Best fits were determined by minimizing the sum of squared residuals using the Levenberg–Marquardt algorithm implemented in FME (21). The fractions of labeled DNA in the deuterium experiments were arcsin(sqrt()) transformed before fitting. The cell numbers in the thymus transplantation studies were square root transformed before fitting. The residuals from the 5 datasets were weighted equally by normalizing the transformed data to the means, and dividing by the total number of data points in each dataset (21). The 95% confidence intervals (CIs) were determined by bootstrapping, i.e., by resampling the data 1,000 times for each dataset.

Finally, for predicting the long-term data depicted in Figure 1, we adopted the phenomenological model for total thymocyte numbers, θ(t), described by den Braber et al. (12), i.e.,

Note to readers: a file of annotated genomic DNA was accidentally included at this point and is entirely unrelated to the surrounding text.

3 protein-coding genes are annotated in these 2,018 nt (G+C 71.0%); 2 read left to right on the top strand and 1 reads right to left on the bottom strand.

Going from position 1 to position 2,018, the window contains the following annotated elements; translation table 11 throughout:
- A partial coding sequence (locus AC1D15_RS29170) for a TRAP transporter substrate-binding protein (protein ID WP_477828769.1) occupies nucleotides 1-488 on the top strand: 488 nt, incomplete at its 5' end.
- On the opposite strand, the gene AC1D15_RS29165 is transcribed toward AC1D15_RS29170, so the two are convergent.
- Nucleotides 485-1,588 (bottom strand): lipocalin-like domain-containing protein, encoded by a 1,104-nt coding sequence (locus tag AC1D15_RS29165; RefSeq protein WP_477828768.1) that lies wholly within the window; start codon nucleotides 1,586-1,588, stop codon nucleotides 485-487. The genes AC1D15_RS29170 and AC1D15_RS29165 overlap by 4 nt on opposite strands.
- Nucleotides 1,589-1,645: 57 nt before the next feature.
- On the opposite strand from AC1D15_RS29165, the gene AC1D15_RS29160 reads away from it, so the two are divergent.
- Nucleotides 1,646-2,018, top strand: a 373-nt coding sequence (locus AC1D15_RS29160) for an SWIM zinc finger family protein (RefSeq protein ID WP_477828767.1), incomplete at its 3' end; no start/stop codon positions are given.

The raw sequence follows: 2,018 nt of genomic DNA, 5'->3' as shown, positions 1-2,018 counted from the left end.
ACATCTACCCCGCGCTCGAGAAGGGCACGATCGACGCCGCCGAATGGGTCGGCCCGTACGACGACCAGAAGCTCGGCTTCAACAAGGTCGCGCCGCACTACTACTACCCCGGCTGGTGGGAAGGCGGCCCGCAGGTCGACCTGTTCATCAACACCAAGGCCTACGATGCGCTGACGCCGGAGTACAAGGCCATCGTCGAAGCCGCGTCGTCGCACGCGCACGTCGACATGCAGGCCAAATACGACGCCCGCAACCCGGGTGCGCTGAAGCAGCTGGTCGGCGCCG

θ(t)=θmax(1es1t)fort<Tθ(t)=θmax(1es1T)φes2(tT)+(1φ)es3(tT)otherwise,

which is similar to Eq. 2, but allows for a biphasic downslope, and has no baseline. Parameters are given in Table 1.

TABLE 1
www.frontiersin.org

Table 1. Best estimates of the six parameters of the phenomenological model describing the changes in thymocyte numbers over age (Figure 1B, Eq. 5), and the two free parameters of the RTE model (Eqs 1 and 4) describing changes in total naive T cell numbers over age (Figures 1C,D).

Results

The Natural Outgrowth of Murine T-Cell Subsets